What is an Opposition Proceeding?

An opposition proceeding provides a means to oppose a pending trademark application on any of the grounds set forth under the Trademarks Act. Where an opposition proceeding is successful, the pending trademark application will not proceed to registration.

What are some key Proposed Amendments?

I. Grounds of Opposition

Many of the grounds of opposition remain unchanged. Although Canada will be adopting the Nice Classification System, an Opponent will not be able to use an Applicant’s failure to group goods and services into classes, as required under the Nice Classification System, as grounds to oppose the Applicant’s trademark application.

Additional grounds of opposition are proposed, including the ability to oppose an application on the ground that the applicant was not using and did not propose to use its trademark at the time of filing.

II. Filing Requirements

Electronic filing of evidence will be specifically allowed, where service will be deemed effective on the date of transmission. Furthermore, a Statement of Opposition will no longer need to be filed in duplicate.

The proposed amendments also relax the requirements for a counter statement, such that the counter statement need only state that the Applicant intends to respond to the opposition.

III. Registrar’s Power to Strike

At an Applicant’s request, the Registrar may strike any portion of the Statement of Opposition at any time before the applicant files its Counter Statement. This codifies the opposition practice notice dealing with interlocutory rulings.

IV. Cross-Examination

The Registrar does not have to return the Affidavit of Evidence of a party who does not attend or declines cross-examination. The responsibility for service of transcripts and exhibits will be divided between the parties.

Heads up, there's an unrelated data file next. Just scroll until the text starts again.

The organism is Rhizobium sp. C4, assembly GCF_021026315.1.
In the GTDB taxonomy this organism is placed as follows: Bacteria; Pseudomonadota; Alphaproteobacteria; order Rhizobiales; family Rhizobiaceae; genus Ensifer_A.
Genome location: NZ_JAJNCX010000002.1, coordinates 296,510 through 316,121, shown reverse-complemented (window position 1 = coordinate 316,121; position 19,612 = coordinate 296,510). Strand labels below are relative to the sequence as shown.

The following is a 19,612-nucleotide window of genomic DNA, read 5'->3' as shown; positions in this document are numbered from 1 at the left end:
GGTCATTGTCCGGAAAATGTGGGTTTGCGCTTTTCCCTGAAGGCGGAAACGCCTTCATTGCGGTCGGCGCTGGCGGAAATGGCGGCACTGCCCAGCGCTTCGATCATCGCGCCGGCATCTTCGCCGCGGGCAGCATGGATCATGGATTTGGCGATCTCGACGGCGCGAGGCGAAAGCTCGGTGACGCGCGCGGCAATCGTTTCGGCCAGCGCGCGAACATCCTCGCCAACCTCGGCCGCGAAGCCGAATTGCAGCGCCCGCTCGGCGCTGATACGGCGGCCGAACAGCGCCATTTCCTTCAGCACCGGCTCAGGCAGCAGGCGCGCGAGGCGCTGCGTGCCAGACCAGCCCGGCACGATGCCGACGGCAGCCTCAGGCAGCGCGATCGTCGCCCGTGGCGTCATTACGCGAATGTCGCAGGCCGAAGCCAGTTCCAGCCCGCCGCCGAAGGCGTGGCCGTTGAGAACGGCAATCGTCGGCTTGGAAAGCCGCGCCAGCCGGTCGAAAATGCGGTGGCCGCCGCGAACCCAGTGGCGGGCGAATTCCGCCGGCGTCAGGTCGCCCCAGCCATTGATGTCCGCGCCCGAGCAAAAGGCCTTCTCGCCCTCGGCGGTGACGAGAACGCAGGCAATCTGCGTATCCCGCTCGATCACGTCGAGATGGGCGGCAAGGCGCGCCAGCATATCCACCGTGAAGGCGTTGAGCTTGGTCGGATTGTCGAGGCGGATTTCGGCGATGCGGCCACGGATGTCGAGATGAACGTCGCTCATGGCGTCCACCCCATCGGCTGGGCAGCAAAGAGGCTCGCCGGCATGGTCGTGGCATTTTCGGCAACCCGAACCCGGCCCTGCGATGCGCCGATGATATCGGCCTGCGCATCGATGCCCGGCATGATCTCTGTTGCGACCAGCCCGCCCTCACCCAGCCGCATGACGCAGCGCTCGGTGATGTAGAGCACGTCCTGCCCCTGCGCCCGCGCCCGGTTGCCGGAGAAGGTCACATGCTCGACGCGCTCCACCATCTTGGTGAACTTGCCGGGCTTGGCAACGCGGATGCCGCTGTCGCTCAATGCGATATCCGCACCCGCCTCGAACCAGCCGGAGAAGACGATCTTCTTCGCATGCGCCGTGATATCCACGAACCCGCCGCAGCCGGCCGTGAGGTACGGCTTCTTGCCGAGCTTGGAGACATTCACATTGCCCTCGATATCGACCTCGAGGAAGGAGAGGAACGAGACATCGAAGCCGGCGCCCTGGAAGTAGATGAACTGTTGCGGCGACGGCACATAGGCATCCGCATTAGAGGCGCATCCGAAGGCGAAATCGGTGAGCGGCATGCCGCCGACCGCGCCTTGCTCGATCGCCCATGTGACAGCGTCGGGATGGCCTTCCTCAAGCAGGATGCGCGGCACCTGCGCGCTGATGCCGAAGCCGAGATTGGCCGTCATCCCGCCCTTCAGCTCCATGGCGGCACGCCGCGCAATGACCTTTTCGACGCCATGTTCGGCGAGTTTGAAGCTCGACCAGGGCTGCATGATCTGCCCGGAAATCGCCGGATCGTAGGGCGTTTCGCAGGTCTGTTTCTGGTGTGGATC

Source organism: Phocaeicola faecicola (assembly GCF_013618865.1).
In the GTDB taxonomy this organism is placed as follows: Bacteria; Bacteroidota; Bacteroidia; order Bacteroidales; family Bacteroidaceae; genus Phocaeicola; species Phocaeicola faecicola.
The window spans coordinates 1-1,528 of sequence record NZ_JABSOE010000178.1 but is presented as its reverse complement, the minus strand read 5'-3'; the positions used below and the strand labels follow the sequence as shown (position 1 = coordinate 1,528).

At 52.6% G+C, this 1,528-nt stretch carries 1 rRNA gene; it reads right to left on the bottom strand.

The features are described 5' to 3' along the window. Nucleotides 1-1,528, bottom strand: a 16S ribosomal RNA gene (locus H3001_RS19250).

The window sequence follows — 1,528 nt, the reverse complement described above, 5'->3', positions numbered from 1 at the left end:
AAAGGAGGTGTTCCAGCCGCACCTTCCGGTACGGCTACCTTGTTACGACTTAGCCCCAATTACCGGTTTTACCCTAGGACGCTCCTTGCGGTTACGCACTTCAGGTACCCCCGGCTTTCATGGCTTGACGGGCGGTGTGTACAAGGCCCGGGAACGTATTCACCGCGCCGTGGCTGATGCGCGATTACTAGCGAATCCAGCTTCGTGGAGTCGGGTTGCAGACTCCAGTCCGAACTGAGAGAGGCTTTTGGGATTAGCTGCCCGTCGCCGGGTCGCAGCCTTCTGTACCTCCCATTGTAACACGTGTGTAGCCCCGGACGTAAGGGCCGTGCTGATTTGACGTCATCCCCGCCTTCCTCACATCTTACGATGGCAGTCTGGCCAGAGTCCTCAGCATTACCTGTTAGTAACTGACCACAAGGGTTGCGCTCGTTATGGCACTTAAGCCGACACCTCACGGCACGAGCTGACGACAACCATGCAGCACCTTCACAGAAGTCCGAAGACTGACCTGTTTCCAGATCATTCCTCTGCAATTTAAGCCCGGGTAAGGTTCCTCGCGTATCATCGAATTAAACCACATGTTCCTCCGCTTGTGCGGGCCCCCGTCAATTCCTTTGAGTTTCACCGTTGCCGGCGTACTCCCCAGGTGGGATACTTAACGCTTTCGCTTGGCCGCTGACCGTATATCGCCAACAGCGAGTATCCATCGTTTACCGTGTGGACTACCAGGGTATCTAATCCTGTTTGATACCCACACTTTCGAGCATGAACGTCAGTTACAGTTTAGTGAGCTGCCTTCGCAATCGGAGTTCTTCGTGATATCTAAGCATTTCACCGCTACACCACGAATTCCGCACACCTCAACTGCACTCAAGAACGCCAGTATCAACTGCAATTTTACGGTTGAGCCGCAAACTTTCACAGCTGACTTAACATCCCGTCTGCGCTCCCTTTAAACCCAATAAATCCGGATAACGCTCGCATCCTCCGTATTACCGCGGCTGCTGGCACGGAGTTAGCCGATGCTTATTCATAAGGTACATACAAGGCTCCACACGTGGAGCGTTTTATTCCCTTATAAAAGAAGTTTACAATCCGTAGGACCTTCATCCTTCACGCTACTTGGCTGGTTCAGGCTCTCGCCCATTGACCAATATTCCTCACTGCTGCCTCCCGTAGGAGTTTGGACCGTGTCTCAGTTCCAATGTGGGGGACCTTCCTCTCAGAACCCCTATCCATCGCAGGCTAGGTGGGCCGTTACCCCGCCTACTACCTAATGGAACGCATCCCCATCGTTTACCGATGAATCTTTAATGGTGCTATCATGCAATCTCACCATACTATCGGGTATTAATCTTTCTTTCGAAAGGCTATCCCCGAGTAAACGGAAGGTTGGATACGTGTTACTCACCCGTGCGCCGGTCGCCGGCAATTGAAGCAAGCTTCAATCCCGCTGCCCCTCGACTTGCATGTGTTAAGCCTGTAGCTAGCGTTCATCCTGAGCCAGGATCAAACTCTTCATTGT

V. Written Representations

As is presently the case, the submission of written representations is optional. Moving forward, filing in duplicate will no longer be necessary. The time period within which written representations must be filed has been increased from one-month to two-months. In addition, written representations must be filed and served sequentially rather than the current practice of concurrently.

VI. Service Requirements

Service in-person or by courier or registered mail will still be allowed, but will be restricted to Canada. If service by any of these methods is not possible, notifying the other party that the document has been filed with the Registrar is permitted. Any other manner of service, as agreed to by the parties, will still be permitted. In addition, once a proceeding has commenced, parties would be required to forward a copy of any correspondence to the other party.

VII. Hearings

Parties will no longer receive a notice from the Registrar that they may request a hearing. Instead, all parties will have one-month to request a hearing on their own initiative.

What does this mean for Trademark Owners?

Trademark owners will likely experience a smoother yet slightly longer opposition process overall, as a result of the introduction of electronic filing and the increased timeline for filing written representations.

Need Help?

Contact our team at Parlee McLaws:

Suzanne Sjovold – Calgary Office – (403) 294-7069 – ssjovold@parlee.com

Elen L. Bereket – Edmonton Office – (780) 423 8501 – ebereket@parlee.com